David Cameron arrives at Tory party conference amid anti-austerity protests

Published: Saturday 3rd October 2015 by The News Editor

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David Cameron has arrived at the Tory party conference in Manchester amid protests at the Government’s austerity measures.

The Prime Minister did not speak to waiting reporters as he arrived at the Midlands hotel in the city centre.

Outside the secure zone surrounding the hotel and Manchester Central conference centre, a handful of demonstrators staged a noisy protest.

Thousands of protesters are expected to take part in a march on Sunday as the conference formally opens, while Labour leader Jeremy Corbyn is expected to address a public meeting in Manchester on Monday.

The issue of Europe looks set to dominate the agenda, with Cabinet ministers making high profile interventions ahead of the gathering.

Foreign Secretary Philip Hammond warned Britain will vote to reject a new deal with Brussels unless the European Union agrees to “substantial” permanent reforms.

He told the Daily Telegraph the British public would deliver “a raspberry” to the Government if Mr Cameron’s efforts to renegotiate the relationship with the EU did not secure “robust” changes.

Both Mr Hammond and Business Secretary Sajid Javid stressed that the Prime Minister had ruled nothing out – indicating he could be prepared to recommend a British exit from the EU if he failed to secure key reforms.

Work and Pensions Secretary Iain Duncan Smith said the twin crises of mass migration and Greek debt have hit the EU like an “an out-of-control bulldozer” and made leaders on the continent more receptive to Mr Cameron’s drive for reform.

Mr Hammond said: “If we can’t get the commitments we need from our European partners on things like Britain being outside the commitment to ever-closer union … If we can’t get these things then, as the Prime Minister has said, we rule nothing out.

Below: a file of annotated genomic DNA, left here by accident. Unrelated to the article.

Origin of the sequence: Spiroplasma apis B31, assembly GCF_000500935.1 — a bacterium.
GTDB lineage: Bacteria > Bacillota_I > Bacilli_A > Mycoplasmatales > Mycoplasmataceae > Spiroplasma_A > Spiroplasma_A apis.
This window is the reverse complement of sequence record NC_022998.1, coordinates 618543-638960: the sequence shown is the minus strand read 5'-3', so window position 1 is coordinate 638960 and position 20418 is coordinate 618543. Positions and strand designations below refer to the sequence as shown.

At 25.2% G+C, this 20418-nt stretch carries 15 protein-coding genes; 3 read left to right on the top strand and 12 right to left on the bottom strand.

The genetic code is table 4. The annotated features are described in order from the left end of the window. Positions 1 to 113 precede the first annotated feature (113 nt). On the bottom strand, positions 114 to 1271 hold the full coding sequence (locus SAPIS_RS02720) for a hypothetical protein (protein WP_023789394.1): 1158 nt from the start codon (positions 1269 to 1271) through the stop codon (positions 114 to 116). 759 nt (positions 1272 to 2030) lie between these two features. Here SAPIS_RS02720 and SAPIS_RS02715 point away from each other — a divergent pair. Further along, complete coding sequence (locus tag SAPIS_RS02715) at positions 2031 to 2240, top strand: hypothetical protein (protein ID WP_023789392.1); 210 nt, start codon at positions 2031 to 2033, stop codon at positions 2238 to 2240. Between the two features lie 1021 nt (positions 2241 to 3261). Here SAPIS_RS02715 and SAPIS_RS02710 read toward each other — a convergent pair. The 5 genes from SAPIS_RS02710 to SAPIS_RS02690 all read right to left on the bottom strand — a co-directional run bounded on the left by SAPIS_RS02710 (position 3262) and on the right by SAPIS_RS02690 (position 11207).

“That’s why the package will have to be a robust, substantial and irreversible package of change with proper binding legal force. Because if we try to put to the British people a package which is anything less, we will get a raspberry from them.”

He suggested the Cabinet would have a say in the final recommendation of whether to recommend staying in or leaving the EU.

“The job for the Cabinet will be to look at the deal that we’re able to negotiate and decide if – on balance – it is in Britain’s best interest to stay in a European Union, reformed, as per the deal we’ve negotiated or not.”

Mr Javid told the Daily Mail: “The right approach now is to put all our efforts into getting the changes that we want to see and increasing the chance of getting those.

“We will then look at what we have achieved and that’s the time to make up our mind up.

“But remember, the PM has also said nothing is off the table.”

Following the crises that have rocked Europe, Mr Duncan Smith told the Guardian: “We are getting a better hearing because people are waking up to these things. It is suddenly becoming clear that actually you cannot paper over the cracks and say ‘it’s alright, it’s only the British’.

“We still have the crisis over the euro and Greece, and then the rows over Schengen border controls are like nothing I have ever seen. It is massive.”

Mr Duncan Smith, who claimed the Germans were “petrified” by the prospect of Brexit, added: “Nothing is the same after this thing. The European Union has just been hit by an out-of-control bulldozer that has just gone straight through the middle of them.”

Rival party leaders usually stay away from opponents’ conferences, but Labour leader Mr Corbyn will break with tradition by visiting Manchester during the gathering.

On Monday he will address a public meeting organised by the Communication Workers’ Union.

Mr Corbyn, who has called for a “kinder” politics, said on Twitter: “Ahead of Tory Conference I urge all activists to focus on policy & to take no part in personal attacks.”

Published: Saturday 3rd October 2015 by The News Editor

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